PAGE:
Saturday, May 26, 2012


     On the west side of the Greve river, approximately 7.5 miles south of Florence, Italy, set against a backdrop of hills dense with London Plane trees, headstones belonging to 4,402 American Military Dead stand on 70 acres of foreign soil. Pine, cypress, willow, oak and cedar trees enclose the section along with oleander, crepe myrtle and laurel-cherry shrubs.
     A bridge set between the cemetery office and the visitor’s center at the entrance to the cemetery leads us to row after row of crosses and stars of David. The cemetery is hushed except for the occasional rustle of a leaf or a fragment of a bird’s song. We wander among the headstones that bear the names and dates of birth of the servicemen and women who were lost to friends, loved ones and our nation. Here and there, we see a pebble placed on a stone; a way to say “We are here. We came to see you. We will never forget you.”
      Americans, traveling through the area, stop at the cemetery, on the west side of the Via Cassia, a major highway that links Florence with Rome and Sienna, to pay their respects to the heroes who made the ultimate sacrifice in World War II. The majority died in the fighting that occurred after the liberation of Rome in June 1944 and during the fierce battles in the Apennines right before the end of the war.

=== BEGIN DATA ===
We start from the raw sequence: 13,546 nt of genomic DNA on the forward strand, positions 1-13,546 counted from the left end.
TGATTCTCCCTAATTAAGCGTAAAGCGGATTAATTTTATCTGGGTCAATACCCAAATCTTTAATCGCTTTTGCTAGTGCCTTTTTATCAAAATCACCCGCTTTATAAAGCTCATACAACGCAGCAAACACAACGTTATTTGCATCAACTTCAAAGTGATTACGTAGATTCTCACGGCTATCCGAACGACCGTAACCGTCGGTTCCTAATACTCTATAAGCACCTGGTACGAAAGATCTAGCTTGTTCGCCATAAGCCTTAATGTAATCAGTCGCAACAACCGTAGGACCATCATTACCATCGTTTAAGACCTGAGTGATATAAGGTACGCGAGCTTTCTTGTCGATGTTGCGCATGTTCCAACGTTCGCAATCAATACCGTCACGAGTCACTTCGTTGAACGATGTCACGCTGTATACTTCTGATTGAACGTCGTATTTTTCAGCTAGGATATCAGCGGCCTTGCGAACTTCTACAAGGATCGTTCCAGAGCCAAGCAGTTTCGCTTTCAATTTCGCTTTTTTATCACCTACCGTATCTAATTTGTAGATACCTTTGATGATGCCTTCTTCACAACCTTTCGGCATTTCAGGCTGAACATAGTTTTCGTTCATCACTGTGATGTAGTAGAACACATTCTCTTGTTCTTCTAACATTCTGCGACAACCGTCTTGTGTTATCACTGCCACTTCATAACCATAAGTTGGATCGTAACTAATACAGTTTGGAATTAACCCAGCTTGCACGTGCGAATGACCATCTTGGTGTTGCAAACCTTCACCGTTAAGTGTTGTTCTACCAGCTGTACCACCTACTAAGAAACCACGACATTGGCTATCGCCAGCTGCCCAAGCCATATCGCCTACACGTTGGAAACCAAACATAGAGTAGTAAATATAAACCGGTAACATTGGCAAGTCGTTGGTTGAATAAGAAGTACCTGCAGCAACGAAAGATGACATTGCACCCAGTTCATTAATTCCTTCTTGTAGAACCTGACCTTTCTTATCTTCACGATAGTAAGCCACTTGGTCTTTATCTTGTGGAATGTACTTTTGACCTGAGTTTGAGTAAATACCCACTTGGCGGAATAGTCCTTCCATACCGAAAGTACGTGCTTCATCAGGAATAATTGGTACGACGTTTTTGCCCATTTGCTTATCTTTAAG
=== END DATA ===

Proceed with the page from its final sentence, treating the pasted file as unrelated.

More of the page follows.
The cemetery is one of 14 permanent memorials built by the American Battle Monuments Commission. The site was liberated on August 3, 1944 by the South African 6th Armored Division; the stone used to construct the chapel and headstones was supplied by Italy. 
     On the highest of three terraces located in back of the burial site are two open sections partially enclosed by walls; to the east is the American flag. Tablets of the Missing, constructed of Travertine stone, connect the two sections. Visitors barely breathe as they read the Baveno granite panels; on the tablets are inscribed the names of 1,409 Americans—United States Army and Air Forces and the United States Navy—who died in our nation’s service and rest in nameless graves. They came from every state in our union but Alaska and Hawaii. 
     Men study the north section’s west wall where two marble operations maps tell the story of the American Forces in the area. Inscriptions in English and Italian provide an explanation for the maps and the military operations. A forecourt at the south end of the tablets leads to a marble and mosaic chapel—a place to meditate and pray for the peace represented in a sculpture that rests on a pylon.